Finally, the Llano's on-die DX11-class graphics processor will give people legitimate alternative to the crappy Intel's IGP. Great article Joel, besides netbooks, this looks ideal for tablets.
I don't know if I'd say it'll be an alternative to crappy Intel's IGP. Only 35 million transistors? That's not a lot. Isn't the Radeon 5850 1more than a billion transistors? Obviously it would be foolish to expect that kind of performance from an integrated chip, but if the transistor count is linearly tied to performance, it'd be 1/28th the speed of a 5850. Not exactly blazingly fast.
True Joel, but the chip will be DirectX 11 compatible, and have power gating. Even the Sandy Bridge IGP will be only DirectX 11. Again, AMD is not marketing this as a GPU, even though the APU is based off the HD 5000 series core, so comparison to existing graphics cards may not be suitable.
So it's an APU, is it? ...I wonder if they'll do any tie-ins with The Simpsons?
"I didn't cry when Bambi's mother was shot... but I cried when HAL was turned off."
This seems interesting on several factors. The power gating and direct digital measurement capabilities of course. On the graphics end though the 5000 series has quite a few iterations all DX11 capable. The also run both considerably cooler than anything they have ever put out as well as considerably more conservative on energy than anything they have made. Also as I had pointed out commenting on the Intel GPU/CPU having a 45nm gpu with a 32nm separate in one package offers considerable heat capabilities. Where this would be able to be cooled by a single heatsink, a dual setup will either require a very specialized as well as shifted heatsink. On top of the dual contact one side of a 45/32nm setup would be by default hotter. This layout looks much better to me, and from what they (AMD) have talked about on this unit both CPU and GPU will be able to share capabilities as needed. This may be interesting in operation to say the least.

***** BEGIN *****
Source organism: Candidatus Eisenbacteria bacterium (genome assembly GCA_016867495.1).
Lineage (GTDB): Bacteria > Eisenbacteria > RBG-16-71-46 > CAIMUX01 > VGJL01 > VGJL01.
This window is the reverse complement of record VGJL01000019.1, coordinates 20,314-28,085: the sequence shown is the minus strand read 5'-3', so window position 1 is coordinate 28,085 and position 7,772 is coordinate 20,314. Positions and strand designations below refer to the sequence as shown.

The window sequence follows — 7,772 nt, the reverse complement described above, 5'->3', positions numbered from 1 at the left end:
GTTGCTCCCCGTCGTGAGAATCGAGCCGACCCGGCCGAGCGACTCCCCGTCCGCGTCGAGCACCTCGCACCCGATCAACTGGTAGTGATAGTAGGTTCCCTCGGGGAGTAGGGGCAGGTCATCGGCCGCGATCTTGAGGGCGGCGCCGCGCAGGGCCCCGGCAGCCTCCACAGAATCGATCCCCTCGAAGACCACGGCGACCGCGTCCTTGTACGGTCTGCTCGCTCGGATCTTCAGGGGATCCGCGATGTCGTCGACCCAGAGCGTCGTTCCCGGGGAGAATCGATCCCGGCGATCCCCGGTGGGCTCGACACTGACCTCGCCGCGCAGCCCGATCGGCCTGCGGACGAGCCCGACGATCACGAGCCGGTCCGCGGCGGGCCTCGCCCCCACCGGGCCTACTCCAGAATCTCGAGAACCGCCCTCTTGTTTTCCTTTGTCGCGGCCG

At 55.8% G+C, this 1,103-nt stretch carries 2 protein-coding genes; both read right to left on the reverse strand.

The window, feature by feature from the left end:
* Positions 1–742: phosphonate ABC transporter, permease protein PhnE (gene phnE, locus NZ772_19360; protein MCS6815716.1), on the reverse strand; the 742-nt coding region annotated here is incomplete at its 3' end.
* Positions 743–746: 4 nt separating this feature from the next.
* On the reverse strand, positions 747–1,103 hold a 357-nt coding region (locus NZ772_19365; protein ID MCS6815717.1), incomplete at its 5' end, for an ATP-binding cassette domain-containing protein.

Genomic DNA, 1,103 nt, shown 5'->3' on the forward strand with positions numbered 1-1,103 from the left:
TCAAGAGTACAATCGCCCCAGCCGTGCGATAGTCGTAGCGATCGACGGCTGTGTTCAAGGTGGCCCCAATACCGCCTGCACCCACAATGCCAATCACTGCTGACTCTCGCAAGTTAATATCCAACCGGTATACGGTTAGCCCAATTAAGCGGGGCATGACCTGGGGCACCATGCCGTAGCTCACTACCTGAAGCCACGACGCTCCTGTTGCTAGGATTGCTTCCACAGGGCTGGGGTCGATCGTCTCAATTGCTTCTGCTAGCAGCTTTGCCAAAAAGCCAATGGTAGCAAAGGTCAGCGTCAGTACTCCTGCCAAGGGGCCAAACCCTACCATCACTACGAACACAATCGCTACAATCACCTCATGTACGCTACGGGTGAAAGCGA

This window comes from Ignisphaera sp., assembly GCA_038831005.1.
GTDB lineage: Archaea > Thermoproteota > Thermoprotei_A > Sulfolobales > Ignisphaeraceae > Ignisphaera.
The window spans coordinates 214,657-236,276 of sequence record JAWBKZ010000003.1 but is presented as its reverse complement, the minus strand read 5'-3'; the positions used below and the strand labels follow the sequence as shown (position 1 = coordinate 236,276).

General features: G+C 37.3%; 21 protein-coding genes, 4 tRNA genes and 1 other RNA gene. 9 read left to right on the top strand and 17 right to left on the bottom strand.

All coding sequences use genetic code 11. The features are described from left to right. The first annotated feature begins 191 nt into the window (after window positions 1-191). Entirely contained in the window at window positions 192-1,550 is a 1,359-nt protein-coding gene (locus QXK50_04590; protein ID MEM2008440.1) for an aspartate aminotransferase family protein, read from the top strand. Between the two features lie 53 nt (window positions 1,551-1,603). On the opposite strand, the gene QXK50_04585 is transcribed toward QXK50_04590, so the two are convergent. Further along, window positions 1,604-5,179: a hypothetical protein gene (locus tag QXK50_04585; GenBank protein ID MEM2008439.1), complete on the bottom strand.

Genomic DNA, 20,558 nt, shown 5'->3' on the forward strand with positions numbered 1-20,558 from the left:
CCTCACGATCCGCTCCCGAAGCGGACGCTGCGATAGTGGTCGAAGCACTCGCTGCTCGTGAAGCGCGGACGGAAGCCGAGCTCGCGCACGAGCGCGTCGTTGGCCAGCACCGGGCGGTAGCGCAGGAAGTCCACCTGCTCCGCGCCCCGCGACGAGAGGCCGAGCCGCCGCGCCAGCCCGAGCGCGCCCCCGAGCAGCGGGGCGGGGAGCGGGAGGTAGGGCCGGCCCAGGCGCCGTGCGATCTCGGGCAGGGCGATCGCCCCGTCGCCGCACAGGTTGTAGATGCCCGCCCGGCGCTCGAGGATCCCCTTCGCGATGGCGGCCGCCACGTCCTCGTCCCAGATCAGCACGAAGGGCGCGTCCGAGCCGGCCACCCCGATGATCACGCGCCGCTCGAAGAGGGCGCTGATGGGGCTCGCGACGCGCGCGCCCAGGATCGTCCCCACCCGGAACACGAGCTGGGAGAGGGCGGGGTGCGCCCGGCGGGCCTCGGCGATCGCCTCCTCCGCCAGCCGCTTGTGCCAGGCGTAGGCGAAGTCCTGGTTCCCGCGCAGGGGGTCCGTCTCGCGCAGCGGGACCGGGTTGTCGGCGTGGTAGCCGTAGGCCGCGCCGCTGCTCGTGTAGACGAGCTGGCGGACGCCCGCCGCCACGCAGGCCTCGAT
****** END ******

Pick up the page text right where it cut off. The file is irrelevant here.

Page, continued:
This should be real interesting. Coz off late for the past year or so since the late 4000 series and early 5000 series, AMD has shown its clear dominance in the GPU segment, delivering blows to NVIDIA @ all unexpected times. Eyefinity is a wonderful technology and would love to see that implemented here in APU.
I really think now AMD has really what it takes (particularly after getting the grace money from Intel, thanks to EU :P).
All the best AMD, to break Intel's ridiculous monopoly.
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Looks to me as if AMD is doing a good job of producing valuable innovation - of great benefit to us consumers, not least because this means the market won't be reduced to a quasi-monopoly, with the negative consequences we've experienced with, say, operating systems....
Ok, a few clarifying points.
That's 35M transistors per CPU core, NOT counting L2. We don't know anything about the GPU--not its transistor count, or its design, or what it had for breakfast.
Ack, you're right. How the heck did I miss that! JoelB, your comparison to the 5850 is completely debunked!
"At 32nm each core (minus L2 cache) is only 9.69 mm^2 and is made up of over 35M transistors. Each core is paired with its own 1MB L2 cache, meaning the quad-core processor will have a total of 4MB of L2 on-die."
That is also 140M transistors for the processor cores alone. The picture is one core as well, so there will be 4 of these, and a GPU. I would like to see the layout of the whole APU myself.
I look forward to seeing how it works. I could care less how they build it, aside from a completely casual interest. If they work significantly better than the bumbling Intel solution, that's gonna be a good thing. Integrated Graphics have needed a boost for a long time.
JoelH,.........as to what it had for breakfast, maybe it will be Intel's offerings,..............
Don't part with your illusions. When they are gone you may still exist, but you have ceased to live.
That's not going to happen. On the GPU side, maybe, on the CPU side, no. Shanghai—Phenom II—can't match Westmere's performance. I suppose things could get a bit interesting if AMD tries to match quad-core Llano against dual-core Westmere, but even then, it's not at all certain that Llano would win.
Sooo what's the ETA on a full computer minus PSU on one chip?
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